I am not a very experienced sailor and got the Wanderer because of it’s reliability to stay upright. Being part of the association has massively increased my exposure to advice to help. My previous boat, an old albacore, would plane nicely but was also quite tippy in a gybe and one had to be rapid about balancing the boat to ensure you didn’t go for a swim. After one too many of these dips I opted to sell and went for a Wanderer.
When I learned to sail dinghies My instructor told me that the mast head float has reduced serious accidents by something like 90%. I use a simple Ruk Sports one from amazon and a shackle to secure it to the top of the halyard.
Having had the Wanderer for four years I have never accidentally had it over (touch wood), not for want of trying, but I find my boat weather helms very quickly once the rudder loses steerage. Having said that I sail very “sensibly” and tend not to go out in anything over a 5.
As Mike (who I think has buried the lead in not telling you he is the Technical Secretary of the society) says there are many adjustments you can make whilst underway to lower the centre of effort in high winds, reducing likelihood of a capsize. Most dinghy reference books, I use the dinghy bible, have a guide as to what to adjust and when. I actually changed the Highfield lever for a cascade system – about which there’s an article in W125 – one tug adds rig tension and aids the flattening of the top of the main thus reducing tippiness. Richard Maltby, salty Whitstable basher, suggested it to me as the “safest change to the class rules ever”. He regularly sails in high winds and likes to adjust the rig.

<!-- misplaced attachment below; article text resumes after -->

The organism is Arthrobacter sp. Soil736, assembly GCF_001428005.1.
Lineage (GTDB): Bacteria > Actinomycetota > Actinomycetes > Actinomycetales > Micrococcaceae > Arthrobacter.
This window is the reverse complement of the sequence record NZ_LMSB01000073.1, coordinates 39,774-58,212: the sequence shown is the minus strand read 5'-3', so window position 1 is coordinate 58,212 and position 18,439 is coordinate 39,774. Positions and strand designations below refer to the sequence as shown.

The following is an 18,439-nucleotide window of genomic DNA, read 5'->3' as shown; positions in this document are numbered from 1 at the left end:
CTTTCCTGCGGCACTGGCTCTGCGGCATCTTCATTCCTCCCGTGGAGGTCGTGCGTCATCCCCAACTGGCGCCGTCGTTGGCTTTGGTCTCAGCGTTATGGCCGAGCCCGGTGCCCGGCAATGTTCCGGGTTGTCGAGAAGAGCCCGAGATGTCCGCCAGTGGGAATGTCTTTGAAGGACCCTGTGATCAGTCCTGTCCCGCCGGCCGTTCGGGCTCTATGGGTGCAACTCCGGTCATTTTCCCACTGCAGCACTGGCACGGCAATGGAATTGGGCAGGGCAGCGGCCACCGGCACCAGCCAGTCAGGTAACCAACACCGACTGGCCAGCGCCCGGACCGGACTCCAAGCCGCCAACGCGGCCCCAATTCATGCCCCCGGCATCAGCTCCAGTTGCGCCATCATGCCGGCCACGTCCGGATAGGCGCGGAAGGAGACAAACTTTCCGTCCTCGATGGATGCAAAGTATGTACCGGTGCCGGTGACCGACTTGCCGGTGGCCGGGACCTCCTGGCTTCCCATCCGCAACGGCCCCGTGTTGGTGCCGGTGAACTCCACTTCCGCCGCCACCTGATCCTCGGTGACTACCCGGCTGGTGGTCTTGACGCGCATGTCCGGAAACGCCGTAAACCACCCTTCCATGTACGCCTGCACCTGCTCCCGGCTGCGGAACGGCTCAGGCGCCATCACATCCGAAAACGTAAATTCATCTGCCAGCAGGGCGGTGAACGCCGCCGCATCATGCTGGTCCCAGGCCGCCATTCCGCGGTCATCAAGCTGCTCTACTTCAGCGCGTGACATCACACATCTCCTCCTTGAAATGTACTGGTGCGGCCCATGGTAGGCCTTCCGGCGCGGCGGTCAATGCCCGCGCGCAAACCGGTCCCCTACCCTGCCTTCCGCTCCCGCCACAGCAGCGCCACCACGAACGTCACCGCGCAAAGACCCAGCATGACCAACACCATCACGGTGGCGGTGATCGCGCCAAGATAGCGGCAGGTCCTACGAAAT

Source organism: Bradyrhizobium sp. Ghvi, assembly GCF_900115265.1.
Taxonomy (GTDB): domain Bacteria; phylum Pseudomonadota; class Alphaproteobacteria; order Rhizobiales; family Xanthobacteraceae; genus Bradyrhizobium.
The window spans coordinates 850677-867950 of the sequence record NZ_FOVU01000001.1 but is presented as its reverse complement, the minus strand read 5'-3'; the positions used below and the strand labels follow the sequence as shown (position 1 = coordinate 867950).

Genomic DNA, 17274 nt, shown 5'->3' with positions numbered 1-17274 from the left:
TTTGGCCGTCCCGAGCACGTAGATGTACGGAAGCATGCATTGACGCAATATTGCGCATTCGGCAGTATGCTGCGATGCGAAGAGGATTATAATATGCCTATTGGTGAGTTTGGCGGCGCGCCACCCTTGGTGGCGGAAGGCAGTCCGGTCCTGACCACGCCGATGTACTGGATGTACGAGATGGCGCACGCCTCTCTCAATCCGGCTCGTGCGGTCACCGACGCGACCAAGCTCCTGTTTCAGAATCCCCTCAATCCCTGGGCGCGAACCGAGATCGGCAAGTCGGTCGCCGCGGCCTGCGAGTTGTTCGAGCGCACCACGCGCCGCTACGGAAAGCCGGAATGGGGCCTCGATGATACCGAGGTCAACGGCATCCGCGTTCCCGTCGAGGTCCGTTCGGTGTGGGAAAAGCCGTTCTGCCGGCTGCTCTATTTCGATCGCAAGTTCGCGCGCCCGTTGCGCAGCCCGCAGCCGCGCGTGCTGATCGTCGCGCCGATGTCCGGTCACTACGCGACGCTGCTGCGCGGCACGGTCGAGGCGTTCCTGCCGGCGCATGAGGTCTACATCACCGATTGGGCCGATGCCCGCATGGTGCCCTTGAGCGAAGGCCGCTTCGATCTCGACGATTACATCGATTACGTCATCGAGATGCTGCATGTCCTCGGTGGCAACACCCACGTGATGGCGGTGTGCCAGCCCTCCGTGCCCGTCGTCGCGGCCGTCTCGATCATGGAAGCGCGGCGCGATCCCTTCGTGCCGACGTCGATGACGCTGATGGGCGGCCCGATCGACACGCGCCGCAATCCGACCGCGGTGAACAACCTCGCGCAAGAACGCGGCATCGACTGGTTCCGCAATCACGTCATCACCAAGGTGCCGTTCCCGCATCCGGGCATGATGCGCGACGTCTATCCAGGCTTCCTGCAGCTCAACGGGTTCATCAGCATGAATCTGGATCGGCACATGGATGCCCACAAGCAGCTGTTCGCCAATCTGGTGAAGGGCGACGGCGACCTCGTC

Adding a furling jib also helps to reduce sail area. Philip Meadowcroft (events coordinator) said to me at the Laid back weekend in Salcombe 2019 that most capsizes he’s seen have been due to the foresail not being eased quickly enough so furling it whilst under way is also a handy way to quickly stabilise the boat.
Aeroluff also have systems for sale for reefing the foresails and mainsails whilst under tension, not just underway. Of course this should also be practiced whilst head to wind or hove-to, but there is an article on the Technical pages about this too.
Glad to see you have some different opinions.
(Association Editor and Website person)